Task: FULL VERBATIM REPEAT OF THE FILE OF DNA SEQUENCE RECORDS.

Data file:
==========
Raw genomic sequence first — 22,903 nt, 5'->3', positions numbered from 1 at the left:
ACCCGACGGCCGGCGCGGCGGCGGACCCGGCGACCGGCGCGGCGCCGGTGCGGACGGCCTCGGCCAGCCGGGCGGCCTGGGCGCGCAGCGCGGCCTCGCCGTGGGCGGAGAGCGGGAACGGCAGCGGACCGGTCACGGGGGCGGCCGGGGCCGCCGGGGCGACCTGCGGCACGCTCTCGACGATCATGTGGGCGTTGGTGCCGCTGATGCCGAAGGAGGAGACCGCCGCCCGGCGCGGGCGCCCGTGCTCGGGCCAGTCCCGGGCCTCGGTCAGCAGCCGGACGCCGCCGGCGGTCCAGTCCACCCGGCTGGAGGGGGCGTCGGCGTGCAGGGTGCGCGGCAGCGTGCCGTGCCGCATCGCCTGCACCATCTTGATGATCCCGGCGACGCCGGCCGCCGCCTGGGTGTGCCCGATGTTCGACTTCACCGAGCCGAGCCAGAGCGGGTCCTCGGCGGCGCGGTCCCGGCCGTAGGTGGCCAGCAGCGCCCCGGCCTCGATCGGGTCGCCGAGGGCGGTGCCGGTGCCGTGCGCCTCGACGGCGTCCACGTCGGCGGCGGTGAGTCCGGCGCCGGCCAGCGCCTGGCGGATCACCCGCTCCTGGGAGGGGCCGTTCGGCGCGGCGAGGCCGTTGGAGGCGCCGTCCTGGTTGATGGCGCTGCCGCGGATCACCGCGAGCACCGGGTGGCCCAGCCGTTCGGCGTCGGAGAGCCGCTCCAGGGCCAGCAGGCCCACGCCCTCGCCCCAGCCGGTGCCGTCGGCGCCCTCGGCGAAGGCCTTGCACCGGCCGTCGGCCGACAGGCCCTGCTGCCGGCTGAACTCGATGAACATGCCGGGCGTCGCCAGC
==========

Raw genomic sequence first — 22,903 nt, 5'->3', positions numbered from 1 at the left:
ACCCGACGGCCGGCGCGGCGGCGGACCCGGCGACCGGCGCGGCGCCGGTGCGGACGGCCTCGGCCAGCCGGGCGGCCTGGGCGCGCAGCGCGGCCTCGCCGTGGGCGGAGAGCGGGAACGGCAGCGGACCGGTCACGGGGGCGGCCGGGGCCGCCGGGGCGACCTGCGGCACGCTCTCGACGATCATGTGGGCGTTGGTGCCGCTGATGCCGAAGGAGGAGACCGCCGCCCGGCGCGGGCGCCCGTGCTCGGGCCAGTCCCGGGCCTCGGTCAGCAGCCGGACGCCGCCGGCGGTCCAGTCCACCCGGCTGGAGGGGGCGTCGGCGTGCAGGGTGCGCGGCAGCGTGCCGTGCCGCATCGCCTGCACCATCTTGATGATCCCGGCGACGCCGGCCGCCGCCTGGGTGTGCCCGATGTTCGACTTCACCGAGCCGAGCCAGAGCGGGTCCTCGGCGGCGCGGTCCCGGCCGTAGGTGGCCAGCAGCGCCCCGGCCTCGATCGGGTCGCCGAGGGCGGTGCCGGTGCCGTGCGCCTCGACGGCGTCCACGTCGGCGGCGGTGAGTCCGGCGCCGGCCAGCGCCTGGCGGATCACCCGCTCCTGGGAGGGGCCGTTCGGCGCGGCGAGGCCGTTGGAGGCGCCGTCCTGGTTGATGGCGCTGCCGCGGATCACCGCGAGCACCGGGTGGCCCAGCCGTTCGGCGTCGGAGAGCCGCTCCAGGGCCAGCAGGCCCACGCCCTCGCCCCAGCCGGTGCCGTCGGCGCCCTCGGCGAAGGCCTTGCACCGGCCGTCGGCCGACAGGCCCTGCTGCCGGCTGAACTCGATGAACATGCCGGGCGTCGCCAGC